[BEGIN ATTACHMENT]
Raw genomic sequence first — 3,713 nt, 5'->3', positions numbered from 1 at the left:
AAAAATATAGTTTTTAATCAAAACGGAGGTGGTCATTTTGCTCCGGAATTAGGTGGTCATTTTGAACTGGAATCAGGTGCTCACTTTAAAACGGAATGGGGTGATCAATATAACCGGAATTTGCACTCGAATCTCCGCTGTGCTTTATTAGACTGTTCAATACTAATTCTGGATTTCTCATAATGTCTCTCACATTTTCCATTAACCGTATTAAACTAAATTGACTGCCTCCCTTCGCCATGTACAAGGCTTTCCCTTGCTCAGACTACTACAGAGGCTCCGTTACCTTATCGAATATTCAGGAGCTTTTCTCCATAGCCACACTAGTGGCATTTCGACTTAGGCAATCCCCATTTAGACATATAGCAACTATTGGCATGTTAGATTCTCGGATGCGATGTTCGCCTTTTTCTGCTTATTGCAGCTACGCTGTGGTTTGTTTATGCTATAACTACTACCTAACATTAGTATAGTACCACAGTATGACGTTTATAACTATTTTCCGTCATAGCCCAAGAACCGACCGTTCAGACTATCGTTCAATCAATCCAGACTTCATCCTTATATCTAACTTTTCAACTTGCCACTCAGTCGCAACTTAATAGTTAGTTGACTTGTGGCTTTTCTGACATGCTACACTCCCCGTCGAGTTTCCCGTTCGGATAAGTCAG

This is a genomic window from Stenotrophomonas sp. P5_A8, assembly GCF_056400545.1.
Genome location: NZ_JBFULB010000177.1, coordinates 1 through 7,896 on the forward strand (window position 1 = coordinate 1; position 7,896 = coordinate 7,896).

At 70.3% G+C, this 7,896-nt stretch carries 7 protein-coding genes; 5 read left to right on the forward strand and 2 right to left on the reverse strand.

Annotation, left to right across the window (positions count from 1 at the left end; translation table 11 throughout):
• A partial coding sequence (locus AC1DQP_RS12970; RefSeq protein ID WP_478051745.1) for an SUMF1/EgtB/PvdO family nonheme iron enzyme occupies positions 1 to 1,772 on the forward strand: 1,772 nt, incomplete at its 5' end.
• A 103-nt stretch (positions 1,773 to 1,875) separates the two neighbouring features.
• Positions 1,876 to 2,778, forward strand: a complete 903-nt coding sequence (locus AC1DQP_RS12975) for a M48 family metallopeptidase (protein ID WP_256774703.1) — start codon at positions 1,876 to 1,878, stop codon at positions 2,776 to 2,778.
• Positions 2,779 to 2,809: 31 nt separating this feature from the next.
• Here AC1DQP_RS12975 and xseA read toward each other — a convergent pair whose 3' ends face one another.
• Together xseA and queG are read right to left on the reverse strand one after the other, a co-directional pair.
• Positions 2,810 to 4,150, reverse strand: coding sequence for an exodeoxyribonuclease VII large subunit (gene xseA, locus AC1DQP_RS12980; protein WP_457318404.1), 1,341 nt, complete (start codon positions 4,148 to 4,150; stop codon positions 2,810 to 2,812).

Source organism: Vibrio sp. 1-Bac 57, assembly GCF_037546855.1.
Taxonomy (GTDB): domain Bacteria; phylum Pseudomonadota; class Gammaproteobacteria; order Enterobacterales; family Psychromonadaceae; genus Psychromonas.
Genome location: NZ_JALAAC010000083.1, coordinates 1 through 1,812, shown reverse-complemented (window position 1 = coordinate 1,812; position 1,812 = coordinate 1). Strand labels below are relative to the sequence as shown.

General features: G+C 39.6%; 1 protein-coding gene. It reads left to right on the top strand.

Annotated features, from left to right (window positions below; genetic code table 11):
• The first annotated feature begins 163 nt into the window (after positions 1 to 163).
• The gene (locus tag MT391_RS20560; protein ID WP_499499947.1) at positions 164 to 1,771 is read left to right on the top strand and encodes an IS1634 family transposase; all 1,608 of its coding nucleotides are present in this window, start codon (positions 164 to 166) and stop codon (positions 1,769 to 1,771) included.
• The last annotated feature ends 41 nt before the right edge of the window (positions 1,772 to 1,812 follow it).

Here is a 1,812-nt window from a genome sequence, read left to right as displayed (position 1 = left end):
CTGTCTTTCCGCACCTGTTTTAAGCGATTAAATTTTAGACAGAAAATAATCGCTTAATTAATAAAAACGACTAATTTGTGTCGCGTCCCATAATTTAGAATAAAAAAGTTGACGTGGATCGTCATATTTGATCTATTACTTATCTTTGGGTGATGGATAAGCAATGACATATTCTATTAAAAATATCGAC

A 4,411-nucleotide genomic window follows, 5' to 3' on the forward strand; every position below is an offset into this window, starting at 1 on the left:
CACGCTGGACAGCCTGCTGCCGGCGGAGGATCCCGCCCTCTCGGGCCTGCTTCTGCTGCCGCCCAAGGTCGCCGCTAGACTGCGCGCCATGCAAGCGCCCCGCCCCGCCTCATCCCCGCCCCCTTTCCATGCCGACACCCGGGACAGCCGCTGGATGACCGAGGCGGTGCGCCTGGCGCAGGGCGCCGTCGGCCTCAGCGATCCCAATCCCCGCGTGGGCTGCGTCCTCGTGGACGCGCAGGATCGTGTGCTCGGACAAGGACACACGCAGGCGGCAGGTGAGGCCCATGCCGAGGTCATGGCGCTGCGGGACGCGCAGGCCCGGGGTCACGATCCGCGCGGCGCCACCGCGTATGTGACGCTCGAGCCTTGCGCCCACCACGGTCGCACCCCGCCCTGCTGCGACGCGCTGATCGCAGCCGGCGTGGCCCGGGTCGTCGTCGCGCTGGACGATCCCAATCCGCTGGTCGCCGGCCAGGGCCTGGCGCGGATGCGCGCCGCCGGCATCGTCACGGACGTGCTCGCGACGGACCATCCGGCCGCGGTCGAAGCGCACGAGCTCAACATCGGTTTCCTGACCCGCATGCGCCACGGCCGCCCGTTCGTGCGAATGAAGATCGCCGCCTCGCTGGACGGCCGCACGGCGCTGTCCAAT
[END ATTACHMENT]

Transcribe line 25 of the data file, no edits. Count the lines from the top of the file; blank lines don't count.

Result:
CACGCTGGACAGCCTGCTGCCGGCGGAGGATCCCGCCCTCTCGGGCCTGCTTCTGCTGCCGCCCAAGGTCGCCGCTAGACTGCGCGCCATGCAAGCGCCCCGCCCCGCCTCATCCCCGCCCCCTTTCCATGCCGACACCCGGGACAGCCGCTGGATGACCGAGGCGGTGCGCCTGGCGCAGGGCGCCGTCGGCCTCAGCGATCCCAATCCCCGCGTGGGCTGCGTCCTCGTGGACGCGCAGGATCGTGTGCTCGGACAAGGACACACGCAGGCGGCAGGTGAGGCCCATGCCGAGGTCATGGCGCTGCGGGACGCGCAGGCCCGGGGTCACGATCCGCGCGGCGCCACCGCGTATGTGACGCTCGAGCCTTGCGCCCACCACGGTCGCACCCCGCCCTGCTGCGACGCGCTGATCGCAGCCGGCGTGGCCCGGGTCGTCGTCGCGCTGGACGATCCCAATCCGCTGGTCGCCGGCCAGGGCCTGGCGCGGATGCGCGCCGCCGGCATCGTCACGGACGTGCTCGCGACGGACCATCCGGCCGCGGTCGAAGCGCACGAGCTCAACATCGGTTTCCTGACCCGCATGCGCCACGGCCGCCCGTTCGTGCGAATGAAGATCGCCGCCTCGCTGGACGGCCGCACGGCGCTGTCCAAT